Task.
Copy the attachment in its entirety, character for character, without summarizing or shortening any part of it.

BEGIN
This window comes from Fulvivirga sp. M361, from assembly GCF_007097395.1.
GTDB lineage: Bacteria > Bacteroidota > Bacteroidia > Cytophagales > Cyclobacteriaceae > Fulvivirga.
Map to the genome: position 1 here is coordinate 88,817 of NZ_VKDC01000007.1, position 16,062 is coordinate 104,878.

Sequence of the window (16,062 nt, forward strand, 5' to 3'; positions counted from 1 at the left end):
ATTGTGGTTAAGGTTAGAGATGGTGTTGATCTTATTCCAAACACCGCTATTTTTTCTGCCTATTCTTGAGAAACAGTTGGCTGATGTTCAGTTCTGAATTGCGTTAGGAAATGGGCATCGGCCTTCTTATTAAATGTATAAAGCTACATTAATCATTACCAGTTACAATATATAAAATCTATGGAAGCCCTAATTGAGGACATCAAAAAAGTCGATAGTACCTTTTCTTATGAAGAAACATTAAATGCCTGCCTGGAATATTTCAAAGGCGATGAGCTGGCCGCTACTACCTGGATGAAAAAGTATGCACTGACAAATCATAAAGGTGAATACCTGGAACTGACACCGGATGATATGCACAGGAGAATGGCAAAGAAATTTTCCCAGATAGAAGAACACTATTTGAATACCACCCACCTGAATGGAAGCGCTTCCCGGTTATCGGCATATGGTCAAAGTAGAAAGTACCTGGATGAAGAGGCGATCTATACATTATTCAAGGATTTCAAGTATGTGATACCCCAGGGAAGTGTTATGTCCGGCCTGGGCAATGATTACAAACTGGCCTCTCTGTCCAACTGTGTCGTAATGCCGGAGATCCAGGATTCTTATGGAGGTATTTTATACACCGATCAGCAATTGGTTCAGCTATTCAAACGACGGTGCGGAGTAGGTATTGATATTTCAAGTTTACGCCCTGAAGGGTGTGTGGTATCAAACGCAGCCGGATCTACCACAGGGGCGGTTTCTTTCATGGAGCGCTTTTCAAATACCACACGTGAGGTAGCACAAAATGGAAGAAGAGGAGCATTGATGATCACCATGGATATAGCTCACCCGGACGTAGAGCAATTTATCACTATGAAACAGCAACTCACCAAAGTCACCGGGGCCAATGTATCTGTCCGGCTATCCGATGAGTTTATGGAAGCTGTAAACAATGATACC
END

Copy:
This window comes from Fulvivirga sp. M361, from assembly GCF_007097395.1.
GTDB lineage: Bacteria > Bacteroidota > Bacteroidia > Cytophagales > Cyclobacteriaceae > Fulvivirga.
Map to the genome: position 1 here is coordinate 88,817 of NZ_VKDC01000007.1, position 16,062 is coordinate 104,878.

Sequence of the window (16,062 nt, forward strand, 5' to 3'; positions counted from 1 at the left end):
ATTGTGGTTAAGGTTAGAGATGGTGTTGATCTTATTCCAAACACCGCTATTTTTTCTGCCTATTCTTGAGAAACAGTTGGCTGATGTTCAGTTCTGAATTGCGTTAGGAAATGGGCATCGGCCTTCTTATTAAATGTATAAAGCTACATTAATCATTACCAGTTACAATATATAAAATCTATGGAAGCCCTAATTGAGGACATCAAAAAAGTCGATAGTACCTTTTCTTATGAAGAAACATTAAATGCCTGCCTGGAATATTTCAAAGGCGATGAGCTGGCCGCTACTACCTGGATGAAAAAGTATGCACTGACAAATCATAAAGGTGAATACCTGGAACTGACACCGGATGATATGCACAGGAGAATGGCAAAGAAATTTTCCCAGATAGAAGAACACTATTTGAATACCACCCACCTGAATGGAAGCGCTTCCCGGTTATCGGCATATGGTCAAAGTAGAAAGTACCTGGATGAAGAGGCGATCTATACATTATTCAAGGATTTCAAGTATGTGATACCCCAGGGAAGTGTTATGTCCGGCCTGGGCAATGATTACAAACTGGCCTCTCTGTCCAACTGTGTCGTAATGCCGGAGATCCAGGATTCTTATGGAGGTATTTTATACACCGATCAGCAATTGGTTCAGCTATTCAAACGACGGTGCGGAGTAGGTATTGATATTTCAAGTTTACGCCCTGAAGGGTGTGTGGTATCAAACGCAGCCGGATCTACCACAGGGGCGGTTTCTTTCATGGAGCGCTTTTCAAATACCACACGTGAGGTAGCACAAAATGGAAGAAGAGGAGCATTGATGATCACCATGGATATAGCTCACCCGGACGTAGAGCAATTTATCACTATGAAACAGCAACTCACCAAAGTCACCGGGGCCAATGTATCTGTCCGGCTATCCGATGAGTTTATGGAAGCTGTAAACAATGATACC